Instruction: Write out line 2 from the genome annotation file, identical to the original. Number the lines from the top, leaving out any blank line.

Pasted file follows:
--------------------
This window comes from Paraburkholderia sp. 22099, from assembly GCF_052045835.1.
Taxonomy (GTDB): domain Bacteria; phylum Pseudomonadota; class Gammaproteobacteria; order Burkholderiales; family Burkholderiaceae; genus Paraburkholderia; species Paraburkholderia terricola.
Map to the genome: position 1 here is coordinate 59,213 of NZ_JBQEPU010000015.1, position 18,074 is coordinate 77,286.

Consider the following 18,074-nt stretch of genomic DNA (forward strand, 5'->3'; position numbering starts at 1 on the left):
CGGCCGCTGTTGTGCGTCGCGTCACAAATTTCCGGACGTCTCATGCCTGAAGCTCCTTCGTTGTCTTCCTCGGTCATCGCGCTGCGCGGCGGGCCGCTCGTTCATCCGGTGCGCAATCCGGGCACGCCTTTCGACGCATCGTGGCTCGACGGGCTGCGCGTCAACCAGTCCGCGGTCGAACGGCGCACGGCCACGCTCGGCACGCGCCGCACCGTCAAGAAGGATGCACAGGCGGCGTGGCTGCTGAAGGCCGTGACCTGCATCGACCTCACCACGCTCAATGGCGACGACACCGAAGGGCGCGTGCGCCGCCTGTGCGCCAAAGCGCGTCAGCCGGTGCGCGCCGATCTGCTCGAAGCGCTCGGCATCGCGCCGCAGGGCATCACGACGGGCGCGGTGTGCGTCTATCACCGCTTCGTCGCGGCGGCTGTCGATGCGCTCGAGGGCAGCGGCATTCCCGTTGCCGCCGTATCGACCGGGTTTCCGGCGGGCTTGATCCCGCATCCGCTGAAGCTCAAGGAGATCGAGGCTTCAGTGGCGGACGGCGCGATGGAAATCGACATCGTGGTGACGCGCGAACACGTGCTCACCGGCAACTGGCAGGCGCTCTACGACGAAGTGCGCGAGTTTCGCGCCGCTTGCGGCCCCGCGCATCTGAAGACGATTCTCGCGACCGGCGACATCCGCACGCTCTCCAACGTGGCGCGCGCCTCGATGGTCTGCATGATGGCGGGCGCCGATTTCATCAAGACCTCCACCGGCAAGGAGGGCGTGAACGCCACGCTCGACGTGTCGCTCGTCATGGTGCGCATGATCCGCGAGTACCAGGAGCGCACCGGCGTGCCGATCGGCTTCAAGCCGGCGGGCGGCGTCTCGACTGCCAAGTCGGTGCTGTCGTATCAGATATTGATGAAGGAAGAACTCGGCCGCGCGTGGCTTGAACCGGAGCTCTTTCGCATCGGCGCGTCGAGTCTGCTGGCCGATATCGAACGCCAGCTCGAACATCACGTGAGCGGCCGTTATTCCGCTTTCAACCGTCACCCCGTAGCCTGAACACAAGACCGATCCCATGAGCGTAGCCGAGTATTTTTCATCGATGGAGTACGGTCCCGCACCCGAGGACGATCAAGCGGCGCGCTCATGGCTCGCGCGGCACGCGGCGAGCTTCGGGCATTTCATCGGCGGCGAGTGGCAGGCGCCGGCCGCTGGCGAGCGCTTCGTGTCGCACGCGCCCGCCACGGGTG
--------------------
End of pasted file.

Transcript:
Taxonomy (GTDB): domain Bacteria; phylum Pseudomonadota; class Gammaproteobacteria; order Burkholderiales; family Burkholderiaceae; genus Paraburkholderia; species Paraburkholderia terricola.